I am struggling to find a way to say what I feel about the huge threat we face from climate change. For me it is not about arguing the science but about showing what it will mean to our everyday lives.
In the UK there are many areas that are prone to changes in sea level. Some are sparsely populated while other sites, like London, are densely populated.
My initial thoughts are to keep the project flexible so that it can be shown in many different ways. That means juggling different media and then trying to integrate them in some way
I do not want to get into doom and gloom, but I do want to find a way of showing the material that grips the viewer, whoever that might be.
So, is it still photography, with/without sound? Stills with text, although I do not think people will read more than an extended caption? Video? Sound recordings? Or a combination of them all?
Links to anybody else that has done similar work, not necessarily of the same subject, will be much appreciated. Thanks firstname.lastname@example.org
All the talk from the US about building a wall reminded me that in November it is 30 years since the Berlin wall came down. I was working as a freelance and spent a week in Berlin. This pic was at the border crossing at Rudow. The man was chain smoking, pacing up and down and looking at everybody that crossed. He told me he was waiting for his daughter. I asked how long since he had last seen her. He stopped, looked at me and said 26 years. If I had been a good photojournalist I would have waited and taken shots of him and his daughter, it would have made a good story. I did not do that, preferring to leave him to enjoy the moment in private.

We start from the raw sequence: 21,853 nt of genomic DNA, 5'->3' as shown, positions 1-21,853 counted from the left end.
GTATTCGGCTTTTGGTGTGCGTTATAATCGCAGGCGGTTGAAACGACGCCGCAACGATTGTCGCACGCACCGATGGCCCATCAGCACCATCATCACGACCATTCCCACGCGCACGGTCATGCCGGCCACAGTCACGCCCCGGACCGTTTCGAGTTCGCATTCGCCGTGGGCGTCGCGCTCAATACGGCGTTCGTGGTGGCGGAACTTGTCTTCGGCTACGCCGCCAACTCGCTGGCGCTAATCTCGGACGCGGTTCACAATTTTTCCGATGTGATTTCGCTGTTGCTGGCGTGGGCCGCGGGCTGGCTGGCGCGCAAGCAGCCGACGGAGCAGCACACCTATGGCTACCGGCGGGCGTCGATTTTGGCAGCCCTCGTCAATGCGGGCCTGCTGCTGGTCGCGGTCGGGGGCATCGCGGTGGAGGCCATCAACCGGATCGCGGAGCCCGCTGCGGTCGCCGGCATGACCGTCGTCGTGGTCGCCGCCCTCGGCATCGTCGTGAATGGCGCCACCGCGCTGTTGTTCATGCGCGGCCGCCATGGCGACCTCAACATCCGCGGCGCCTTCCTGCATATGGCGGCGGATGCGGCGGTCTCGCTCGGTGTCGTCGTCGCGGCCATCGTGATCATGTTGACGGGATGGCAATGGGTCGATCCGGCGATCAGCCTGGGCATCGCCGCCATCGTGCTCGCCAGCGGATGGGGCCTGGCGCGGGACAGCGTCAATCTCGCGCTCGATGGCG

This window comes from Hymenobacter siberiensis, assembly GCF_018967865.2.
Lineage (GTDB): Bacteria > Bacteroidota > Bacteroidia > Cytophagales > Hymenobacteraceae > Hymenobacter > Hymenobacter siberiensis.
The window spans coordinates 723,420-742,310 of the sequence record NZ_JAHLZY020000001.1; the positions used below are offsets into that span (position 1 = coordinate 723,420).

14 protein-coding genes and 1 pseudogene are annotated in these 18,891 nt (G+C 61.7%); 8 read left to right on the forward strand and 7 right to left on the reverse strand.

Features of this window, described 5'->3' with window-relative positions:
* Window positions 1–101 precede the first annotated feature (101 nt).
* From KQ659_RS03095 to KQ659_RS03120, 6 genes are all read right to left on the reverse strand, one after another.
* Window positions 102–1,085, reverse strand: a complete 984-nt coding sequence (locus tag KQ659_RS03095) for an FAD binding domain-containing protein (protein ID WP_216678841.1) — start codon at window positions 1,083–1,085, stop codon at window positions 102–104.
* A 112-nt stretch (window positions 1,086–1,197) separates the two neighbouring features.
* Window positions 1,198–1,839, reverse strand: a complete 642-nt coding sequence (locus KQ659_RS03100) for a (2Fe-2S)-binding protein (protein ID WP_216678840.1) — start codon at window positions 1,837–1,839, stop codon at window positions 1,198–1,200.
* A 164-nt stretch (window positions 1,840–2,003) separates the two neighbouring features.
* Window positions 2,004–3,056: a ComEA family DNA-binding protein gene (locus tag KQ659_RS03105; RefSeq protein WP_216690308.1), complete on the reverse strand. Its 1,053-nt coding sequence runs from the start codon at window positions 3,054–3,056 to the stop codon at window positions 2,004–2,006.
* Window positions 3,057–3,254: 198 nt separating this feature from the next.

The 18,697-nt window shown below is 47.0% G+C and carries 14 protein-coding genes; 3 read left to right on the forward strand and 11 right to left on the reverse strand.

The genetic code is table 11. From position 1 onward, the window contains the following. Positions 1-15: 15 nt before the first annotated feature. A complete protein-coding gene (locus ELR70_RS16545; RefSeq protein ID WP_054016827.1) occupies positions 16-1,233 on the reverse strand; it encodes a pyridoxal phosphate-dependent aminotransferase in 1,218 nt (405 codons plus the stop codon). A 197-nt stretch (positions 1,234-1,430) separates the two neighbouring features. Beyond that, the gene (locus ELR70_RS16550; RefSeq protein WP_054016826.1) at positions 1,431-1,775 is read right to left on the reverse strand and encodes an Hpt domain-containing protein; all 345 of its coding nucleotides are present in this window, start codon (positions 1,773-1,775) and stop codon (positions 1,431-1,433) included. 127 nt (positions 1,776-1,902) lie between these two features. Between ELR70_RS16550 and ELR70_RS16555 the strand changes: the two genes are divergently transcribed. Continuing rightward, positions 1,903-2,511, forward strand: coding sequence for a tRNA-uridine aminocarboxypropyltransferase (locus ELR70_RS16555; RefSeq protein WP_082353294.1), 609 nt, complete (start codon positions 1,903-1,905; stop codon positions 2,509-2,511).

Landscape photography has become big business with many of the competition winners running courses and location based workshops and generally cashing in on their status. It is a small world with only the best known ‘celebs’ getting the attention and the audiences they desire. ‘Doing landscapes’ has been taken over by the need to win, become a celeb and make money.
It has become very formulaic and it seems that people with cameras, I hesitate to call them photographers, have stopped looking at landscape as it is and see only potential competitions winners. They will not engage with their surroundings, see ‘nature’, feel it or connect with it because to them it is just a two-dimensional motif that is acceptable to the judges of competitions.
Popular and club photography is predicated on competitions and winning. Points are applauded, challenges to the accepted norms of what makes a point winning pic are denigrated. The pressure is to conform, to make images like everybody else or be a seen as a failure. Individual creativity is constrained within tightly prescribed rules. I wonder what the enjoyment is in constantly striving to play the game, to please judges, to be accepted and to win?
It is time we engaged fully with our landscape where we live and not run off to one of the ‘honey spots’ so accurately described in magazines. It is time to accept that landscape is not always pristine and natural, that it is made by humans, is sometimes dirty and ugly and that we own the landscape we make. Then we might produce images that say something about landscape rather than conform to a very narrow definition of what landscape photography should be.
The new landscape photography might even have room for the people who live and/or work in/on the land. Most of all photographers might start to enjoy a new kind of image making which is more relaxed, more creative, less competitive and more about their own ideas and feelings. I live in hope but cannot see the money in such a venture!